stevekrouse07/23/2019, 12:31 PM
Ivan Reese07/23/2019, 1:44 PM
Garth Goldwater07/23/2019, 2:20 PM
>> However, computing has changed since HyperCard’s heyday in the 1990s (it stopped being updated in 1998 and stopped being sold by Apple in 2004). There is a gaping hole in the space of computing, and each of us should feel it deeply. As we go about our daily use of technology, each of us might recognise the need for not-yet-created small tools and applications. But because these are not the kind of things that would be showered with venture funding or become the next Facebook, no one will create them for us. They could help us do our jobs better or make our lives easier or more delightful – imagine being able to build the simple note-taking app you’ve always wanted – but because they are hard for non-programmers to create, we find ourselves forced to dismiss these desires as not available to us. But it needn’t be this way.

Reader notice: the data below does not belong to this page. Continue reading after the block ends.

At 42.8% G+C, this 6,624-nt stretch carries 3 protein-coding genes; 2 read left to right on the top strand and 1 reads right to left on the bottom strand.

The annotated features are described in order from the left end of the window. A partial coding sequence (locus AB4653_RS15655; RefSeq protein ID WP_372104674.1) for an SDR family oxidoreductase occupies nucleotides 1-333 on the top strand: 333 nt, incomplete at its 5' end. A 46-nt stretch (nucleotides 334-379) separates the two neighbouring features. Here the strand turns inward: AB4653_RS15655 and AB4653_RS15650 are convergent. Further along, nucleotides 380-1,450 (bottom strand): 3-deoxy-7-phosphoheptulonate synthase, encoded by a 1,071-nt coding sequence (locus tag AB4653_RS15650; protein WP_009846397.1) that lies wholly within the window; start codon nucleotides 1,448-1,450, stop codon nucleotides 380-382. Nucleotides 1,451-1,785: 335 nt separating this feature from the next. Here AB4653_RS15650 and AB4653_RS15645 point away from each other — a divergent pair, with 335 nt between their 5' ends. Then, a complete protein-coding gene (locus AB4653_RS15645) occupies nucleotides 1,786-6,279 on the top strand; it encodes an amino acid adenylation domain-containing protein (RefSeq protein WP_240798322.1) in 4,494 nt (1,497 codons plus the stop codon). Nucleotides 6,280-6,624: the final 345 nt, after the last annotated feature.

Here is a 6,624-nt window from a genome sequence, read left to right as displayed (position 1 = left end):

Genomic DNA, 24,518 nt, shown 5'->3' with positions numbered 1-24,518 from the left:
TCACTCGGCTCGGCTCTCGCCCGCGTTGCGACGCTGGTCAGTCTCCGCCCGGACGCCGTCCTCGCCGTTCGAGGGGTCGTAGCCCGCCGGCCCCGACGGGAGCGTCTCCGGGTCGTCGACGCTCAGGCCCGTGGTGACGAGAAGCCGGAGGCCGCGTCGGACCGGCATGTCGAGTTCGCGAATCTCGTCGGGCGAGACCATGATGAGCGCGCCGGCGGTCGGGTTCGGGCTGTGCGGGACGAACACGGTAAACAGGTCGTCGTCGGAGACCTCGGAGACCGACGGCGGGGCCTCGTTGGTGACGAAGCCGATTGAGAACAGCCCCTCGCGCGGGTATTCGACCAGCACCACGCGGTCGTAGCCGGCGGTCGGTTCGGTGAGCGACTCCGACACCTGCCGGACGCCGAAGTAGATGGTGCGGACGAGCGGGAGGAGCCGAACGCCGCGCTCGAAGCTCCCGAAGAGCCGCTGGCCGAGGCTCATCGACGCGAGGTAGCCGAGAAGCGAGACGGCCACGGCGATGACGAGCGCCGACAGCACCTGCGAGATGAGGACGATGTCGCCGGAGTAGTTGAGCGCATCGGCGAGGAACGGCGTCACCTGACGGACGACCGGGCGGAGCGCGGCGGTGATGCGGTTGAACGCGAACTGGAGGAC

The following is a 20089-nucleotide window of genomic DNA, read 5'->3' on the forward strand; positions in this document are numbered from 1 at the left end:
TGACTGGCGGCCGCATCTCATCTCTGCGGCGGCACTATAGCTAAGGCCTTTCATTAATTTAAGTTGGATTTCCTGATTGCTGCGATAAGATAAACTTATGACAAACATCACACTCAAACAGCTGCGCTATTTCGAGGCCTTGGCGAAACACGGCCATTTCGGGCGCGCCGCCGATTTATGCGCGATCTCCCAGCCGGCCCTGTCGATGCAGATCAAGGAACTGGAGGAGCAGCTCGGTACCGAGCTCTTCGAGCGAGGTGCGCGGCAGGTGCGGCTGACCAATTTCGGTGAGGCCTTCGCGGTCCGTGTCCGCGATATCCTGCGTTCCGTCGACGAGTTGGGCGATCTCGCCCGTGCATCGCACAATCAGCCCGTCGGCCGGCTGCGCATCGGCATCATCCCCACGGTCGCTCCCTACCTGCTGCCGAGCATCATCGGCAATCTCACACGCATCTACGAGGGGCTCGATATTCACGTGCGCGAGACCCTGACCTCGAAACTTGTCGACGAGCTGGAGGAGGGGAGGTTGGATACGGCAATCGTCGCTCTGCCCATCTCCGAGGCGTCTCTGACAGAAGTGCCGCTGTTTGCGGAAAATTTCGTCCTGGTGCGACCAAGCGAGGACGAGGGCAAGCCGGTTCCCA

Chris Knott07/26/2019, 6:14 PM
As we go about our daily use of technology, each of us might recognise the need for not-yet-created small tools and applicationsThis is how I always try and sell the superpower of programming to non-tech people. "Did you ever spend 2 hours menially copying text between files in a particular way" etc. My feeling is in the modern ecosystem the "hypercard gap" is between Excel and Python.